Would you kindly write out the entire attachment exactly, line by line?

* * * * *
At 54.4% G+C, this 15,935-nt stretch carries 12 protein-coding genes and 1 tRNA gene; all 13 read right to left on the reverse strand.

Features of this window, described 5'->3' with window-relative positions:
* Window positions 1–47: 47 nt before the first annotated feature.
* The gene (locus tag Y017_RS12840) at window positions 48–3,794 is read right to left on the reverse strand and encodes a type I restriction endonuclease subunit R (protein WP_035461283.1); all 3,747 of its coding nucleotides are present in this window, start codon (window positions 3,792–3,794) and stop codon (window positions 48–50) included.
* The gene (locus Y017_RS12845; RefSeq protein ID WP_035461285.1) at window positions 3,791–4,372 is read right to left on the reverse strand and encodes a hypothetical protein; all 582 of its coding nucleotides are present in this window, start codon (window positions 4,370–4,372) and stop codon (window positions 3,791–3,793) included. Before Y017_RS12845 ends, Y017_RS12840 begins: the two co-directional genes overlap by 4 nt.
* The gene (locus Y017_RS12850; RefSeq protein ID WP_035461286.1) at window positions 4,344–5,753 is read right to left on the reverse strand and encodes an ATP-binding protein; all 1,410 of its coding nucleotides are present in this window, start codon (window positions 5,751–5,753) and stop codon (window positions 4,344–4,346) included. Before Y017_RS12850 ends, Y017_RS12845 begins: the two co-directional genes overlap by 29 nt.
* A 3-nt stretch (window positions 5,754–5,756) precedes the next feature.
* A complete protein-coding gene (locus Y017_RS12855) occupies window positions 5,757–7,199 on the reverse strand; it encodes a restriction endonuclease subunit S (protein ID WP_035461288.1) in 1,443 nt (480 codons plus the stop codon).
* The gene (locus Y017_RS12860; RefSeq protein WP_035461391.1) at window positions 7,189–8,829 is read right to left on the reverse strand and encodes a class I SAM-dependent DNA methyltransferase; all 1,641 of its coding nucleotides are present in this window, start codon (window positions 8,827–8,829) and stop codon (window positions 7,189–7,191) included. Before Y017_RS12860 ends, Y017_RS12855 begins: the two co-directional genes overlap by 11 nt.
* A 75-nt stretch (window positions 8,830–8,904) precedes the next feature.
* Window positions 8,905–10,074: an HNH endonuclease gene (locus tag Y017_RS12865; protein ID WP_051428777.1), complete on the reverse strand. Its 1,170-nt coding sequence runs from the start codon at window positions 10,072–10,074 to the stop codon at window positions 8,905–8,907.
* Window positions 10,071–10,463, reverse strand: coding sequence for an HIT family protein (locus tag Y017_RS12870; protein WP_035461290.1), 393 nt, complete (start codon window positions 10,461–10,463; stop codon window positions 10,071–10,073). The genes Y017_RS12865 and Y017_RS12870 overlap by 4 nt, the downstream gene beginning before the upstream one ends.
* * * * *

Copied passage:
At 54.4% G+C, this 15,935-nt stretch carries 12 protein-coding genes and 1 tRNA gene; all 13 read right to left on the reverse strand.

Features of this window, described 5'->3' with window-relative positions:
* Window positions 1–47: 47 nt before the first annotated feature.
* The gene (locus tag Y017_RS12840) at window positions 48–3,794 is read right to left on the reverse strand and encodes a type I restriction endonuclease subunit R (protein WP_035461283.1); all 3,747 of its coding nucleotides are present in this window, start codon (window positions 3,792–3,794) and stop codon (window positions 48–50) included.
* The gene (locus Y017_RS12845; RefSeq protein ID WP_035461285.1) at window positions 3,791–4,372 is read right to left on the reverse strand and encodes a hypothetical protein; all 582 of its coding nucleotides are present in this window, start codon (window positions 4,370–4,372) and stop codon (window positions 3,791–3,793) included. Before Y017_RS12845 ends, Y017_RS12840 begins: the two co-directional genes overlap by 4 nt.
* The gene (locus Y017_RS12850; RefSeq protein ID WP_035461286.1) at window positions 4,344–5,753 is read right to left on the reverse strand and encodes an ATP-binding protein; all 1,410 of its coding nucleotides are present in this window, start codon (window positions 5,751–5,753) and stop codon (window positions 4,344–4,346) included. Before Y017_RS12850 ends, Y017_RS12845 begins: the two co-directional genes overlap by 29 nt.
* A 3-nt stretch (window positions 5,754–5,756) precedes the next feature.
* A complete protein-coding gene (locus Y017_RS12855) occupies window positions 5,757–7,199 on the reverse strand; it encodes a restriction endonuclease subunit S (protein ID WP_035461288.1) in 1,443 nt (480 codons plus the stop codon).
* The gene (locus Y017_RS12860; RefSeq protein WP_035461391.1) at window positions 7,189–8,829 is read right to left on the reverse strand and encodes a class I SAM-dependent DNA methyltransferase; all 1,641 of its coding nucleotides are present in this window, start codon (window positions 8,827–8,829) and stop codon (window positions 7,189–7,191) included. Before Y017_RS12860 ends, Y017_RS12855 begins: the two co-directional genes overlap by 11 nt.
* A 75-nt stretch (window positions 8,830–8,904) precedes the next feature.
* Window positions 8,905–10,074: an HNH endonuclease gene (locus tag Y017_RS12865; protein ID WP_051428777.1), complete on the reverse strand. Its 1,170-nt coding sequence runs from the start codon at window positions 10,072–10,074 to the stop codon at window positions 8,905–8,907.
* Window positions 10,071–10,463, reverse strand: coding sequence for an HIT family protein (locus tag Y017_RS12870; protein WP_035461290.1), 393 nt, complete (start codon window positions 10,461–10,463; stop codon window positions 10,071–10,073). The genes Y017_RS12865 and Y017_RS12870 overlap by 4 nt, the downstream gene beginning before the upstream one ends.